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Alpine Touring Essentials
How to Choose Telemark Bindings

A telemark binding uses a cable-and-cartridge or tray connection system that lets you lift your heel and fully bend at the knee when you turn. This style of skiing offers a distinct advantage when backcountry skiing, although some people prefer to telemark at the resorts, too. Factors to consider when buying a telemark binding include: boot compatibility (75mm telemark or NTN), whether you’re skiing in the backcountry or at the resort, and how aggressively you ski.

75mm Telemark
75mm telemark bindings can be divided into three categories. You can find simple, inexpensive 3-pin bindings, bindings with cartridges on the cables to adjust the tension, or highly adjustable ‘hammerhead’ bindings with springs underfoot. ‘Telemark’ bindings are compatible with any 75mm tele boot, but not NTN-compatible boots.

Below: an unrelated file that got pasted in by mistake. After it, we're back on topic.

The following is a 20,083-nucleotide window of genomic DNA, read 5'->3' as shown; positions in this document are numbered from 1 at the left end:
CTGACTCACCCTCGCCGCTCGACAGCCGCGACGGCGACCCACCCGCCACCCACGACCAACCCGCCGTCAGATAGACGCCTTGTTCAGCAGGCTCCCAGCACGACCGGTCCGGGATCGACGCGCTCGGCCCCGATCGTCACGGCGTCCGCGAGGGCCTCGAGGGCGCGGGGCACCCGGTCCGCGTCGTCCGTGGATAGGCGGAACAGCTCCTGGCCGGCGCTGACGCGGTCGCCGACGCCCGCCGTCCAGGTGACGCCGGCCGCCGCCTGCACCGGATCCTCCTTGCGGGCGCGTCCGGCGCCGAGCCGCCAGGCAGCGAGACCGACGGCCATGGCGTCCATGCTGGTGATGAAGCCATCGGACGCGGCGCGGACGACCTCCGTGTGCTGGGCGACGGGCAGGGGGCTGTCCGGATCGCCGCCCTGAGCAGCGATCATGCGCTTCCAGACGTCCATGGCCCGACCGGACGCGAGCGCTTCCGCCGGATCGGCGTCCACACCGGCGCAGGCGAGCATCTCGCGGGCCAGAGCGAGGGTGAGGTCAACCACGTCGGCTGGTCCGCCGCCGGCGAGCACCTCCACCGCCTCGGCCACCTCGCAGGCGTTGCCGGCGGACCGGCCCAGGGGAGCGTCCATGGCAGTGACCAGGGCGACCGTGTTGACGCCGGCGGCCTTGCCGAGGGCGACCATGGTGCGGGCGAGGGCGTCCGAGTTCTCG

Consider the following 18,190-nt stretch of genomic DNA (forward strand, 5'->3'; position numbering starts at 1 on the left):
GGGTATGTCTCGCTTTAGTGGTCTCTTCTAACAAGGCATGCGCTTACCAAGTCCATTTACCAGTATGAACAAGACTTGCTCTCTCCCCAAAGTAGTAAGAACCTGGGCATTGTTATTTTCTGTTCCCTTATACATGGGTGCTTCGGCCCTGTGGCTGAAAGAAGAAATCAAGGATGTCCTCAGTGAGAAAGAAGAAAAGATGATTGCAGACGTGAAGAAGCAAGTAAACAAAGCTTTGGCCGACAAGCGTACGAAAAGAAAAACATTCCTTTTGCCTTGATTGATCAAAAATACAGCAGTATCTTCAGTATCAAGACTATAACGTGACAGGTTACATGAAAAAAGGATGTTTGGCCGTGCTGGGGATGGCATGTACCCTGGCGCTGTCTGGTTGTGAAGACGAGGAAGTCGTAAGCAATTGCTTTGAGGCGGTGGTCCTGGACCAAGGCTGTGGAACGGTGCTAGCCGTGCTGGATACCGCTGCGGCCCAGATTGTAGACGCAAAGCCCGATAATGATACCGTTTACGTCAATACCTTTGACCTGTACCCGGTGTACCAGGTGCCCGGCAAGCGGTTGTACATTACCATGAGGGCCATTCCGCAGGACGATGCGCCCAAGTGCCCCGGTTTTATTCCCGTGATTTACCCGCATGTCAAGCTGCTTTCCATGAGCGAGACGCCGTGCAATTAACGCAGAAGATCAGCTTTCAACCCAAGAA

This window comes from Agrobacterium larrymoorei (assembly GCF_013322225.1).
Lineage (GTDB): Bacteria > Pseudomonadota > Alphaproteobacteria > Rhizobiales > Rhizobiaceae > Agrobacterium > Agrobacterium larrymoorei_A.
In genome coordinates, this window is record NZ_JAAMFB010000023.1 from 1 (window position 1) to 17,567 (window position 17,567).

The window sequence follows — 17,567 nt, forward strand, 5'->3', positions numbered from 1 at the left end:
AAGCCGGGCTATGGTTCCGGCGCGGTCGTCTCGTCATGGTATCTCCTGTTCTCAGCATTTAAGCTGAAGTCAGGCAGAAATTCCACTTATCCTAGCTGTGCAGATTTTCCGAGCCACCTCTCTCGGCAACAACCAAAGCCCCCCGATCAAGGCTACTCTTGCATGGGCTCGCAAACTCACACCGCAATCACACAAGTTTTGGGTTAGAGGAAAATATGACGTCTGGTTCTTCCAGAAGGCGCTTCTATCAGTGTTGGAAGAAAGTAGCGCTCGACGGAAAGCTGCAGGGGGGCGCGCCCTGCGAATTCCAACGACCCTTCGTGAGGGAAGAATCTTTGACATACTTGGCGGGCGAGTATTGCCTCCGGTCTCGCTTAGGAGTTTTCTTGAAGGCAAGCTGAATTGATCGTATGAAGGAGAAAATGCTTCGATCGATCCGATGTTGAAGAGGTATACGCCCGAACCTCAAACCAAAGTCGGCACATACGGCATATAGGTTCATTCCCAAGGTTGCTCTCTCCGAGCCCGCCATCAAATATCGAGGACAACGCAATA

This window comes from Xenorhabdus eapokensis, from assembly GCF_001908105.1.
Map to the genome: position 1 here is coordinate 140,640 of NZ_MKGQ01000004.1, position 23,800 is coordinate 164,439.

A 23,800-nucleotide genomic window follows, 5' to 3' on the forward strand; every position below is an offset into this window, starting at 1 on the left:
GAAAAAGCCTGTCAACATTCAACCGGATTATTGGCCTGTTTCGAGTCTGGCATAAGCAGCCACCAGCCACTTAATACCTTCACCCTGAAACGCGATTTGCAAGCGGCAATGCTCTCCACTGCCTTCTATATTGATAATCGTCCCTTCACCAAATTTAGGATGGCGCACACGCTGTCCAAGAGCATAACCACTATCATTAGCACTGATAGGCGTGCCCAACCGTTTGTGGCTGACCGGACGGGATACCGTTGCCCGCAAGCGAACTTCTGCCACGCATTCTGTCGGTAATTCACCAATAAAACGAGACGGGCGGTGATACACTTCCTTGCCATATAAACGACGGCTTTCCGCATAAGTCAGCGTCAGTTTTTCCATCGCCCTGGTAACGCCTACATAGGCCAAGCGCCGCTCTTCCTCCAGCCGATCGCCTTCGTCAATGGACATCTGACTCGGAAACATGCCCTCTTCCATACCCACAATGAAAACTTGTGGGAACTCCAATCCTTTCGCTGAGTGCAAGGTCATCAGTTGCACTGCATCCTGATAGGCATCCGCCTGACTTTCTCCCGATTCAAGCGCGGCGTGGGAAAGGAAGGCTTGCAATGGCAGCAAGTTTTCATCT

NTN (New Telemark Norm) bindings are similar to alpine bindings in that they offer step-in convenience and a quick-release mechanism (but they are not DIN-certified). They also offer greater lateral rigidity, a plus for more aggressive skiers. These bindings are compatible with NTN boots only.
Inbounds or Backcountry
Both NTN and 75mm bindings may offer the ability to adjust the binding for easier walking or skinning. This feature isn’t a necessity for inbounds skiing, but if you spend at least half of your time touring, it’s a helpful addition.
This refers to the stiffness of the spring or cartridge in a 75mm tele binding. Heavier or more aggressive skiers will want a stiffer spring underfoot or larger cable cartridge for greater lateral support. Both of these mechanisms can be fine-tuned, with cable cartridges offering the advantage of being the easiest to adjust.

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